The Allenspach Lab is focused on translational work to understand immune dysregulation disorders – those with overlapping immunodeficiency and autoimmune features. The lab combines genetic and deep immunophenotyping techniques to identify novel pathogenic variants and use human samples and animal models to probe the mechanism of dysregulation.
The Acharya Lab studies how immune cells integrate signals from pathogens and their environment to produce effective immunity against pathogens while maintaining tolerance to self-derived antigens.
The Debley Lab is engaged in an array of translational work investigating the role of the airway epithelium in childhood asthma.
The Jackson Lab studies the immune mechanisms underlying the development of systemic autoimmune diseases, focusing in particular on the role of B cells in systemic lupus erythematosus (SLE). The lab uses various chimeric and genetic knock-in murine strains to model the biology of human autoimmune diseases.
The James Lab is interested in understanding how genetic variation and pharmacological treatments alter cellular signaling. The lab uses quantitative proteomics to understand which signaling pathways are up-regulated during disease and in response to these therapies.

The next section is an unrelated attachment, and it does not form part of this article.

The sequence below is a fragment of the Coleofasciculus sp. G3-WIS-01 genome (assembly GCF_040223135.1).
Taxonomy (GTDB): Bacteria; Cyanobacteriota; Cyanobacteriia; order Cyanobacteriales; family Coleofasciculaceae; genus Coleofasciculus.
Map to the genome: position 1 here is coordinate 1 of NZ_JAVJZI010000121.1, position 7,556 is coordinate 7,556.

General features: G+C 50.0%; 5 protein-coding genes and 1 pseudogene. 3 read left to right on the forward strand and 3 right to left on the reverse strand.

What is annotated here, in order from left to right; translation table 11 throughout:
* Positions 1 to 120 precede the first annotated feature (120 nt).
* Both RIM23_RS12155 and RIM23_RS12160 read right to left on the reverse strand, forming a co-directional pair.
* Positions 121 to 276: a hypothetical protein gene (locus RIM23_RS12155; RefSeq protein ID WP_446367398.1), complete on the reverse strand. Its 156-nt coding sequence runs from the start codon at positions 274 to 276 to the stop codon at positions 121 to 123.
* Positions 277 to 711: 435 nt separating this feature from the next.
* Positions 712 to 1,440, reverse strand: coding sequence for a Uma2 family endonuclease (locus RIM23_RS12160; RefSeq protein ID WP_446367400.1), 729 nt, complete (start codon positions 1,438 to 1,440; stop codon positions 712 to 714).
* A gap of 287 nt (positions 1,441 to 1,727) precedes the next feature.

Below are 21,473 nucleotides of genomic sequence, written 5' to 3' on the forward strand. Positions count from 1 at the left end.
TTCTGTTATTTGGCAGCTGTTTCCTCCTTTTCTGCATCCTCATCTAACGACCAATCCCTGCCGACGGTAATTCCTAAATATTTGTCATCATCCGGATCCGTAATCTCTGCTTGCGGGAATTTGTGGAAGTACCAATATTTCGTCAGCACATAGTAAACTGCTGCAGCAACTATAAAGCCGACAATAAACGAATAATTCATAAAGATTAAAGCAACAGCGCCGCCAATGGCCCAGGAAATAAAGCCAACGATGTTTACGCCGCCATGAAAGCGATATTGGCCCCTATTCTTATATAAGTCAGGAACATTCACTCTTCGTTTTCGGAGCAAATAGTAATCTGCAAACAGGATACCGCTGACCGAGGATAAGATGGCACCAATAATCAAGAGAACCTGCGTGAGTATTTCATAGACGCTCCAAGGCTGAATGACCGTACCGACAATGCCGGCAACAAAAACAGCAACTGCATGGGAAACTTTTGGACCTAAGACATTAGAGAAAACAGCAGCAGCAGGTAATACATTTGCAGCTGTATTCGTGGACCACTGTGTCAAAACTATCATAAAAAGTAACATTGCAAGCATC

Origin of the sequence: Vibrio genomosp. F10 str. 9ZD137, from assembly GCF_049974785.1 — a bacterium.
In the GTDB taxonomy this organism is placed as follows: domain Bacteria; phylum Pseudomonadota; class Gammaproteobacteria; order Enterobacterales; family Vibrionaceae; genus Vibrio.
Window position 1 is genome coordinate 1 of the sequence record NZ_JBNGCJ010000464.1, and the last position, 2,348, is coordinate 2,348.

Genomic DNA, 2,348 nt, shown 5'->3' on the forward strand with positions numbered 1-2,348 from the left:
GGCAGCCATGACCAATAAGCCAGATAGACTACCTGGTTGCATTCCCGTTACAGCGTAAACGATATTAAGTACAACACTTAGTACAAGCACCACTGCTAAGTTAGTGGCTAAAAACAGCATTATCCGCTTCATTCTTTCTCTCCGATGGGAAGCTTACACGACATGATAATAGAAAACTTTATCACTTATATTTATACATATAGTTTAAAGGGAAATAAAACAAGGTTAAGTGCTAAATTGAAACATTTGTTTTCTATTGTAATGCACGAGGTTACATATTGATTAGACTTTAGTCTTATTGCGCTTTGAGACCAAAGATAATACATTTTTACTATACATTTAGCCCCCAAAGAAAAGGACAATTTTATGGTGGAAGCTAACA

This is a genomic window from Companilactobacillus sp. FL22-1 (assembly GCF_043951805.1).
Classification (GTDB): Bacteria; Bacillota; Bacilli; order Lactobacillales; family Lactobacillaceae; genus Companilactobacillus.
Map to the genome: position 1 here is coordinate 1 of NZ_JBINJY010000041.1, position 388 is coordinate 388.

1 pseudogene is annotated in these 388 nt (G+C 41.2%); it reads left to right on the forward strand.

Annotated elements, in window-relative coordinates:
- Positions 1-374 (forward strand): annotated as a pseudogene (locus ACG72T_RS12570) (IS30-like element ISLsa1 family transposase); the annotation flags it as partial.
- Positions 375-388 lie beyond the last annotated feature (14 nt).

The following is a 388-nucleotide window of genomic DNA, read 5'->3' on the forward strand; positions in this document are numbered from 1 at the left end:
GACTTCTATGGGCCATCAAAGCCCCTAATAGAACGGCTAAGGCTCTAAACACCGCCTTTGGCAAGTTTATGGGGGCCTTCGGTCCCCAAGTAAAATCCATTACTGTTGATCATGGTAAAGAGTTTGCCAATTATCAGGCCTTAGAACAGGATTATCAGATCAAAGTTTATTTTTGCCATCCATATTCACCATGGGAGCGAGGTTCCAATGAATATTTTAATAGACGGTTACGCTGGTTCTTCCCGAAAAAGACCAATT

The Miao Lab pursues safer, more effective treatments for hemophilia. The lab focuses on developing innovative gene therapy and immunotherapy approaches.
The Piliponsky Lab studies inflammatory responses involving mast cells and myeloid cells. Its goal is to understand how the body controls the immune system’s response to bacterial infections – and how this process becomes dysregulated.
The Stevens Lab is working to understand what causes autoimmune diseases, and is pursuing innovative treatments for scleroderma, lupus and juvenile idiopathic arthritis. The lab currently investigates how T cells are regulated, how that process goes awry in patients with autoimmune disease, and how it can be corrected through potential new treatments.
The Torgerson Lab uses a translational approach to understand the molecular and cellular basis of immune dysregulation in humans through the study of congenital immune syndromes characterized by defects in effector and regulatory T cells. The lab develops diagnostic tools, interrogates the molecular and cellular basis of disease, and designs novel therapeutic approaches for these disorders.
The Zheng Lab is dedicated towards understanding the pathways of disease in pediatric gastrointestinal autoimmune conditions such as Crohn’s Disease and Ulcerative Colitis.